If I could change the world...

I’m a foundations guy. The thread that unifies all my interests in life is “fixing the foundations”, or more accurately and with less alliteration, “improving the foundations of the world”. Here are some of the things I have in mind.

Here’s what I would do

If I were an executive developer at a big company…

  1. I’d build a standard on top of WebAssembly for interoperability between programming language, including a standard set of data types, which would include not just the usual arrays and hashtables but also mutable/immutable data structures like those I created for .NET. There should also be a cross-language story for file access, localization, access to Unicode tables, and other pervasive services.
  2. I’d make the ultimate programming language, but make it appealing to mainstream developers. I would hire folks that have already built a language to help, and ask research groups to suggest ways to make the language extensible.
  3. Eventually I’d add a “graphical” syntax to the language that can show images inline, and represent some code in a diagrammatic fashion (imagine a wiring diagram of software components, showing data flow between components). I’d make an extensible graphical text editor to display these graphical text files (probably it’ll need to be stored as plain text, given the massive existing ecosystem built around text files).
  4. I’d check to make sure those WebAssembly guys are building really flexible primitives for making powerful, portable software. I want runtime code generation, hooks for user-defined untrusted debuggers and profilers, sub-sandboxes with memory allocation and CPU time limits, stack switching support (fibers / lightweight “actors”), an optional garbage collection system that supports pointers that can freely point both to GC and non-GC objects, and supports GC’d array slices… I’m no GPU expert, but let’s see what we can do to allow folks to write code that can freely migrate from CPUs to GPUs.
  5. I’d implement Bret Victor’s fantastic ideas for seeing how programs work and Learnable Programming. To make money, the free version would be less scalable, requiring payment to use the features with larger data sets.
  6. I’d start a group devoted to designing and gathering standard interfaces for mathematics, geometry, statistics, computatonal biology, networking, security, and other scientific and practical fields. Our group would invite implementations of these interfaces, leading hopefully to a sort of “C++ Boost library” that is designed for interoperability with many programming languages, not just C++. One of the tools should be a compact rendering library based on a subset of HTML.
  7. I’d remake the command-line interface into a graphical thing. Programs would communicate with streams of objects rather than bytes, and the output would be graphical and interactive, perhaps using a web browser to render. All standard tools would have a low-bandwidth mode so that slow remote connections can use it instead of traditional SSH.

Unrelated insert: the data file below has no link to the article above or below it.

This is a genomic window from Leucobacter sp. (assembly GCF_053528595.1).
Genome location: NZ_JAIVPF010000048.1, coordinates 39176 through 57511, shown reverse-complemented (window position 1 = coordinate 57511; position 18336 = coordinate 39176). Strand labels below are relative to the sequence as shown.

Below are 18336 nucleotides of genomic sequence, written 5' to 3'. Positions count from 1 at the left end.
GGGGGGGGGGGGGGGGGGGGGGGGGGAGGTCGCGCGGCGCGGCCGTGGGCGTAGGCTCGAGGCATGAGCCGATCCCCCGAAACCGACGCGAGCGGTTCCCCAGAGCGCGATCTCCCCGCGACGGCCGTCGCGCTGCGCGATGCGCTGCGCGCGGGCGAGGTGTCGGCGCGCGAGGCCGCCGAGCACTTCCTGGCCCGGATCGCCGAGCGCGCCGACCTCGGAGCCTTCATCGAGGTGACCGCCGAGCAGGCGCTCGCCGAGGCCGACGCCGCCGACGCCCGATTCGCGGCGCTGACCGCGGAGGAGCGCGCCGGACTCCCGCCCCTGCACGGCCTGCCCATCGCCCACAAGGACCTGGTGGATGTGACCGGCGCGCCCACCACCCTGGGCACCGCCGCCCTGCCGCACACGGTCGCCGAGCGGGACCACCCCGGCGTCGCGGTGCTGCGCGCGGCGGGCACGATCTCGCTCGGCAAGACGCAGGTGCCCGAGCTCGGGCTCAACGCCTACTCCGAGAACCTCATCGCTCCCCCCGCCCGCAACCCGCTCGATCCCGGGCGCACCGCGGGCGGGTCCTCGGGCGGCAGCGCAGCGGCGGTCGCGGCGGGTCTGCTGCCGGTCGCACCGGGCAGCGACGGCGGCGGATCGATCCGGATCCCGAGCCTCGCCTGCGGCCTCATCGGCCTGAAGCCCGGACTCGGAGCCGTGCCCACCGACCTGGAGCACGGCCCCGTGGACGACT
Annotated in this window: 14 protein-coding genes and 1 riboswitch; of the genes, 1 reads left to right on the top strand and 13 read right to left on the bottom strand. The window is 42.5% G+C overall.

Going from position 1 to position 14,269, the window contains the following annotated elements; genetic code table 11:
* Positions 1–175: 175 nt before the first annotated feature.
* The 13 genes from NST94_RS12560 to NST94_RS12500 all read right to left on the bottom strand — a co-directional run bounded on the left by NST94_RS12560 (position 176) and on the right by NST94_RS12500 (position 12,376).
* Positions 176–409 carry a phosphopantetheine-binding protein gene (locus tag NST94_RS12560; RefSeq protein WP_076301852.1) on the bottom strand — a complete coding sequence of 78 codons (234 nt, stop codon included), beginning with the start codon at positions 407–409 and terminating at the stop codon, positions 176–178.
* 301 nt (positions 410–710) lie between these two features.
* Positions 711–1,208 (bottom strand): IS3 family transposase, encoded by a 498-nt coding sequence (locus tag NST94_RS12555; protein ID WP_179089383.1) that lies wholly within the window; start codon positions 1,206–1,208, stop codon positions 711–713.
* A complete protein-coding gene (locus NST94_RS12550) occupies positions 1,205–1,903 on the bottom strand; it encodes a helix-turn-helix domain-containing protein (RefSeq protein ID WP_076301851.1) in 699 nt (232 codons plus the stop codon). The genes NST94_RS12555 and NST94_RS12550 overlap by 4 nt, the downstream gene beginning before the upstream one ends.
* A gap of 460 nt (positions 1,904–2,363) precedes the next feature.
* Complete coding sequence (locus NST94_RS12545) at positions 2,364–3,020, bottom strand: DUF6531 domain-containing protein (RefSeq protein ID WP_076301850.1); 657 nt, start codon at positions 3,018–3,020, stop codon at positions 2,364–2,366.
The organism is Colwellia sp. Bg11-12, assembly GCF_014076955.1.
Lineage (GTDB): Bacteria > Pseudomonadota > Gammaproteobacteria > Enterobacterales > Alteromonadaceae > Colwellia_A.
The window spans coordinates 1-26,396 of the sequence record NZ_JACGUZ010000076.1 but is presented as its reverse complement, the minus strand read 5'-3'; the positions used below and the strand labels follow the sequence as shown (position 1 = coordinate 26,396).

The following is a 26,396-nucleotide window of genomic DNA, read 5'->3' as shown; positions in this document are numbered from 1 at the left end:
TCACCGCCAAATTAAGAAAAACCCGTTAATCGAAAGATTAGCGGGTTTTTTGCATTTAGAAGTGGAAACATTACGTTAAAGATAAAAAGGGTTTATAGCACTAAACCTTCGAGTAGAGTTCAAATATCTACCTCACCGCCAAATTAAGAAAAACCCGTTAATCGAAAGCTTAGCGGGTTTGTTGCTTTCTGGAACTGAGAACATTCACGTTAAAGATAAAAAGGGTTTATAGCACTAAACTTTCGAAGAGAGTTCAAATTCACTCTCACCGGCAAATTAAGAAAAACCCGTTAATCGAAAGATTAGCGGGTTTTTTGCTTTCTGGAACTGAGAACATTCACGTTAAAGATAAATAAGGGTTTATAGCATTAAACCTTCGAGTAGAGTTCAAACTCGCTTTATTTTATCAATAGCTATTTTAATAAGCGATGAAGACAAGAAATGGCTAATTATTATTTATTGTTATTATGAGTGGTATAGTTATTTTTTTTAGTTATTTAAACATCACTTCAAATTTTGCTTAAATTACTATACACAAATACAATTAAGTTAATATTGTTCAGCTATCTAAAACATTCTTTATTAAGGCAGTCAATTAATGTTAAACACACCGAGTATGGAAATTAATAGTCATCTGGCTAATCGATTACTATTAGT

8. I’d investigate the best way to do cross-platform, programming-language-agnostic GUIs that are easy to create, easily resize to different screens, easy to style (I don’t care much about style, but others care greatly so I guess we need a nice styling story), do automatic animations where appropriate, and synchronize easily with the underlying model. Ease of creation is the key element here; I repeat: GUIs should be easy. I haven’t used React.js yet, but its architecture is good inspiration. Aside: I’ve been meaning to look at making a GUI and CLI generation library which would, given a function or class annotated with attributes or something, generate both a command-line interface and a GUI with autocomplete, and also make testing easy.
  9. I’d make a “gesture-based” note-taking program that allows you to draw (and annotate) diagrams very quickly (see the Baadia prototype). It would allow you to take notes in meetings or classrooms, including diagrams, with a tablet or notebook PC, faster than you could take notes on paper. It would avoid “tools” and minimize the number of “modes”; you would just draw what you want and the computer would understand, but it would still offer the usual benefits of computer editing (easily resizing and rearranging what you drew earlier). Finally, it would incorporate styling as a core feature. Rather than individually choosing the color, size, stroke style and font of graphical elements, you would choose a single thing called a “style”, so that you can change the appearance of all elements with the same style simultaneously. Each style would inherit from another style and modify zero or more attributes such as color, size, etc. of the inherited style. In other words, a form of CSS designed for the masses to use.

I had 100 million dollars…

Then I’d do all of the above, except it would always be open source. Plus,